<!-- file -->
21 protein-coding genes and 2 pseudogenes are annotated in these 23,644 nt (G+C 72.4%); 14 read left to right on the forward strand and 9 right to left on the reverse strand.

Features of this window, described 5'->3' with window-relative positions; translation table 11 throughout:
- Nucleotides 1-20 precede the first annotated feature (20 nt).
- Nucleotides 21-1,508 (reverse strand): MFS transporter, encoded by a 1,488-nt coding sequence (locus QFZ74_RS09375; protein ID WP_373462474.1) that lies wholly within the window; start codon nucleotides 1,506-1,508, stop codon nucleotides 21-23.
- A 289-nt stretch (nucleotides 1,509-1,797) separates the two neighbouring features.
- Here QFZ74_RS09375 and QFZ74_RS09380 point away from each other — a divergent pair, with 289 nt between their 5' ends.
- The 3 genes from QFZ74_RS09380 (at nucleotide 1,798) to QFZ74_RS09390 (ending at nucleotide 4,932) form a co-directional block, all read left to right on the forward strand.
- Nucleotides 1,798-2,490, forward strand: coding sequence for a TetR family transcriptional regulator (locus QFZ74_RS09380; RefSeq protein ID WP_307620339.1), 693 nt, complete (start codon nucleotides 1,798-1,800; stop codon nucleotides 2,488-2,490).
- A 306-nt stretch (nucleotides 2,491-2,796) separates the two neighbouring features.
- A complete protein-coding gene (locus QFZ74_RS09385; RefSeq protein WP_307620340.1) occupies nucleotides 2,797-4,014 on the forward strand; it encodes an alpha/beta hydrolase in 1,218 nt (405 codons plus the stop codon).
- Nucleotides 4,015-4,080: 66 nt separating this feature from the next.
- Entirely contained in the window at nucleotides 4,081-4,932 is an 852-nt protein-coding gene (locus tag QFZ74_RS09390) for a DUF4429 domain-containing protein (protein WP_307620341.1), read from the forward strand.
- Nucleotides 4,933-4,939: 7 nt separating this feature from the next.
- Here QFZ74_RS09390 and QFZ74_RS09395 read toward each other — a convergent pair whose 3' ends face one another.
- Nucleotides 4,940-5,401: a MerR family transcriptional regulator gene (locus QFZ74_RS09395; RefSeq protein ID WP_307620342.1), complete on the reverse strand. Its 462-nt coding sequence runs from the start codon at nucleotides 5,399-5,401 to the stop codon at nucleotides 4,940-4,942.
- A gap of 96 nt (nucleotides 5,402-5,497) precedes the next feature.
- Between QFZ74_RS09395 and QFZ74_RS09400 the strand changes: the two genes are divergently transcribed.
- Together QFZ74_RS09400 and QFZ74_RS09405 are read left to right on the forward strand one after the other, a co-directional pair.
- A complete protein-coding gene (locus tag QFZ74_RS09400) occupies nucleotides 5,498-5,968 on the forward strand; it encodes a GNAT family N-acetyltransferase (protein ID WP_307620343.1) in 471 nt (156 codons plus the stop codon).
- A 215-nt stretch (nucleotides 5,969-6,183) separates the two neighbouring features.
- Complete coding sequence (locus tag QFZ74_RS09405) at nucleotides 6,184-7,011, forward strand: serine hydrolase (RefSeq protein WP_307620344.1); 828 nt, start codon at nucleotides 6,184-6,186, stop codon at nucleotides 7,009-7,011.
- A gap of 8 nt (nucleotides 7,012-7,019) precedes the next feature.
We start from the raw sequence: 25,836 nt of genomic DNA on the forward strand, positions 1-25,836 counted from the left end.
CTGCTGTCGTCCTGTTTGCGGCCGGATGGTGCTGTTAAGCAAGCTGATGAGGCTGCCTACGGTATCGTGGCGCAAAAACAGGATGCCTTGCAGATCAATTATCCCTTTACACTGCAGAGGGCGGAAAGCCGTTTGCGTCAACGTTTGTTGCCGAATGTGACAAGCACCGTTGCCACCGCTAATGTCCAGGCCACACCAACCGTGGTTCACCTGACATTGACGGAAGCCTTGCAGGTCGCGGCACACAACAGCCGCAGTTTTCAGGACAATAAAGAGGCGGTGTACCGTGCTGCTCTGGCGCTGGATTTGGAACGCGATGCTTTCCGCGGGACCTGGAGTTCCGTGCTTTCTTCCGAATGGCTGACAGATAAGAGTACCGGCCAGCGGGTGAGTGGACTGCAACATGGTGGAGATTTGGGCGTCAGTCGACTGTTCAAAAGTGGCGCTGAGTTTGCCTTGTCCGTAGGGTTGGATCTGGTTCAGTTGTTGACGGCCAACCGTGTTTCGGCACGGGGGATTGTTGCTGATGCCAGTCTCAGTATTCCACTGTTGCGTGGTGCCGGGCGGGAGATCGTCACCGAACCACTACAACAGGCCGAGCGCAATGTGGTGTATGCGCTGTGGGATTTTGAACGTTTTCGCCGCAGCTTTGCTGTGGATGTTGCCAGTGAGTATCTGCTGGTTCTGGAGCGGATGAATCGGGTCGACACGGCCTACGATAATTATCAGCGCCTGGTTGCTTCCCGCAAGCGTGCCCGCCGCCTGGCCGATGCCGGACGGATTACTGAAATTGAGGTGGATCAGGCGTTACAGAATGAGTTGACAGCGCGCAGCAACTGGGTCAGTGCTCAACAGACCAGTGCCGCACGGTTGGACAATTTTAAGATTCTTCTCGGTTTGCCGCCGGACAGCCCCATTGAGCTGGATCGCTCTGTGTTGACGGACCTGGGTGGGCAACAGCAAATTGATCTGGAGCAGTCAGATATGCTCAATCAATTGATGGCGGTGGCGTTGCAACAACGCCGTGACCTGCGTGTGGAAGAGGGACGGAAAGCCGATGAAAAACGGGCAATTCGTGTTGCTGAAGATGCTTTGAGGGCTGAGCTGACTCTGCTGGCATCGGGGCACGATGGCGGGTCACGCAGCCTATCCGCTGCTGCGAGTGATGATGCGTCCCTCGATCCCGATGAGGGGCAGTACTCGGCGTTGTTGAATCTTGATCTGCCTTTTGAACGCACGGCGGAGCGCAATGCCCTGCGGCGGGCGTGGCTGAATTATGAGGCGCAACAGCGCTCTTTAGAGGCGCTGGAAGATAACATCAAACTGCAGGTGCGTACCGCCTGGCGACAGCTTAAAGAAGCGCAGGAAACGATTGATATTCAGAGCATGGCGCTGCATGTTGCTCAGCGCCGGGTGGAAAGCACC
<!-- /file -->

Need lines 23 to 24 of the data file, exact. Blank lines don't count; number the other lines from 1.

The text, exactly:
We start from the raw sequence: 25,836 nt of genomic DNA on the forward strand, positions 1-25,836 counted from the left end.
CTGCTGTCGTCCTGTTTGCGGCCGGATGGTGCTGTTAAGCAAGCTGATGAGGCTGCCTACGGTATCGTGGCGCAAAAACAGGATGCCTTGCAGATCAATTATCCCTTTACACTGCAGAGGGCGGAAAGCCGTTTGCGTCAACGTTTGTTGCCGAATGTGACAAGCACCGTTGCCACCGCTAATGTCCAGGCCACACCAACCGTGGTTCACCTGACATTGACGGAAGCCTTGCAGGTCGCGGCACACAACAGCCGCAGTTTTCAGGACAATAAAGAGGCGGTGTACCGTGCTGCTCTGGCGCTGGATTTGGAACGCGATGCTTTCCGCGGGACCTGGAGTTCCGTGCTTTCTTCCGAATGGCTGACAGATAAGAGTACCGGCCAGCGGGTGAGTGGACTGCAACATGGTGGAGATTTGGGCGTCAGTCGACTGTTCAAAAGTGGCGCTGAGTTTGCCTTGTCCGTAGGGTTGGATCTGGTTCAGTTGTTGACGGCCAACCGTGTTTCGGCACGGGGGATTGTTGCTGATGCCAGTCTCAGTATTCCACTGTTGCGTGGTGCCGGGCGGGAGATCGTCACCGAACCACTACAACAGGCCGAGCGCAATGTGGTGTATGCGCTGTGGGATTTTGAACGTTTTCGCCGCAGCTTTGCTGTGGATGTTGCCAGTGAGTATCTGCTGGTTCTGGAGCGGATGAATCGGGTCGACACGGCCTACGATAATTATCAGCGCCTGGTTGCTTCCCGCAAGCGTGCCCGCCGCCTGGCCGATGCCGGACGGATTACTGAAATTGAGGTGGATCAGGCGTTACAGAATGAGTTGACAGCGCGCAGCAACTGGGTCAGTGCTCAACAGACCAGTGCCGCACGGTTGGACAATTTTAAGATTCTTCTCGGTTTGCCGCCGGACAGCCCCATTGAGCTGGATCGCTCTGTGTTGACGGACCTGGGTGGGCAACAGCAAATTGATCTGGAGCAGTCAGATATGCTCAATCAATTGATGGCGGTGGCGTTGCAACAACGCCGTGACCTGCGTGTGGAAGAGGGACGGAAAGCCGATGAAAAACGGGCAATTCGTGTTGCTGAAGATGCTTTGAGGGCTGAGCTGACTCTGCTGGCATCGGGGCACGATGGCGGGTCACGCAGCCTATCCGCTGCTGCGAGTGATGATGCGTCCCTCGATCCCGATGAGGGGCAGTACTCGGCGTTGTTGAATCTTGATCTGCCTTTTGAACGCACGGCGGAGCGCAATGCCCTGCGGCGGGCGTGGCTGAATTATGAGGCGCAACAGCGCTCTTTAGAGGCGCTGGAAGATAACATCAAACTGCAGGTGCGTACCGCCTGGCGACAGCTTAAAGAAGCGCAGGAAACGATTGATATTCAGAGCATGGCGCTGCATGTTGCTCAGCGCCGGGTGGAAAGCACC